The Food and Drug Administration and the Federal Communications Commission are holding a public meeting Monday and Tuesday to explore whether and how the two agencies should regulate wireless medical devices, including smartphone applications.
"At one end, general-purpose communications devices such as smartphones, wireless routers and certain video-conferencing equipment are regulated by FCC. At the other end, medical devices that critically monitor patient health or provide treatment or therapy are regulated by FDA," the agencies say in a joint statement. "Devices that do provide critical care and also use communications, such as life-critical wireless devices like remotely controlled drug-release mechanisms, are regulated by both agencies. In addition, device applications that would not be governed by FCC but transmit over wireless networks might warrant FDA oversight, while FCC might have better capability to assess the reliability of their communications capability."
The wireless and smartphone industries have been on pins and needles over potential regulation of medical apps since the FDA told Apple to remove an iPhone image viewer called Mobile MIM from the Apple App Store a year and a half ago. Then, in January 2010, the FDA rejected the second attempt by the vendor--Cleveland-based MIMVista--to get fast-track approval of the app.
Millions if not billions of dollars are at stake here. "Not all medical-themed apps will fall under the FDA's purview," reports DOTmed Business News. "While a product marketed to help people lose weight might seem the same as a one designed to help treat obesity, to the FDA, it could mean the difference between giving the product a free pass and requiring extensive pre-release research."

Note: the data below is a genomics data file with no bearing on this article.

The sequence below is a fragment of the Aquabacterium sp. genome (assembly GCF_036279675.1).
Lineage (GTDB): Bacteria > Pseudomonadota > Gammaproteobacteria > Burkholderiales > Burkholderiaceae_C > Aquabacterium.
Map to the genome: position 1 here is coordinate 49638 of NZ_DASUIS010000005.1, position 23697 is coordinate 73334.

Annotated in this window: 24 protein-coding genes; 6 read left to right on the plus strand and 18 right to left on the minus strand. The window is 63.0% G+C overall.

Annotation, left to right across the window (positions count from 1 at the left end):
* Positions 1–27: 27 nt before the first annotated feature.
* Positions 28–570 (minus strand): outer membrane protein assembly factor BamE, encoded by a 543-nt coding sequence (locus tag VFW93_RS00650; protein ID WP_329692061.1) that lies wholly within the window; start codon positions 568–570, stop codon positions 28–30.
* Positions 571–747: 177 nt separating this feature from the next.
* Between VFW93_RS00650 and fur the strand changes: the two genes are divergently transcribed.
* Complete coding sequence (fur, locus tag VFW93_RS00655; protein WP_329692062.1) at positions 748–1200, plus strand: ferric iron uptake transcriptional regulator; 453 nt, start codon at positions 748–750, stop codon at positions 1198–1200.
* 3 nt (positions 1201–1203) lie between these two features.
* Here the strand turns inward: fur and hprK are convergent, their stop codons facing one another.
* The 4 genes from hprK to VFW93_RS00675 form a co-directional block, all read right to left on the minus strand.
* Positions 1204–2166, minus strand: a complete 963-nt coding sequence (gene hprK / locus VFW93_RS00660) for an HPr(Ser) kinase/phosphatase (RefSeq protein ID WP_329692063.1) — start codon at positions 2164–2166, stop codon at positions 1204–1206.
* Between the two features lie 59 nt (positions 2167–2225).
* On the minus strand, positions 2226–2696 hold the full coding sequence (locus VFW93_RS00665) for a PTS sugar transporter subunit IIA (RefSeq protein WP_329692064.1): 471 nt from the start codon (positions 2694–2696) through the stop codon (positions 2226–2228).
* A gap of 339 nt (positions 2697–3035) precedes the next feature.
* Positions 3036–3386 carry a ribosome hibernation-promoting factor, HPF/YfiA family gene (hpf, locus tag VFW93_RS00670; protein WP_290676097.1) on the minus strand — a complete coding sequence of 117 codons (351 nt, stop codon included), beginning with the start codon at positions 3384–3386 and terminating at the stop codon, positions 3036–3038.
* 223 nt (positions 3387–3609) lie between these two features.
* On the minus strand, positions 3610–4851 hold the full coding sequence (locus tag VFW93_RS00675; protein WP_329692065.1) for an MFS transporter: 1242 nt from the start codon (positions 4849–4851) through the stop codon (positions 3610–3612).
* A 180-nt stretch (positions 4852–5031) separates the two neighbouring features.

There also may be a culture clash brewing between the freewheeling atmosphere of Silicon Valley innovation and the meticulous, by-the-book FDA regulatory process. "I think there's a cultural problem that the app makers are software companies unused to regulation," Washington, D.C., attorney Bradley Merrill Thompson tells DOTmed. "They're using their old business model of quickly generating new software versions, trying to be first to the market, hoping that theirs will get all the brand recognition." But in the world of medical devices, the first one out with a product often has to spend the most time and money demonstrating that its product is safe.
"That degree of fear of the FDA regulations is putting established companies off from coming into that market," British wireless technology expert Nick Hunn says. "It's causing concern for startups, and perhaps most worrying of all, it's making investors wary of putting money in a company if they have to go through a protracted approval process." Hunn wonders, however, if software companies aren't "crying wolf" over the specter of FDA regulation.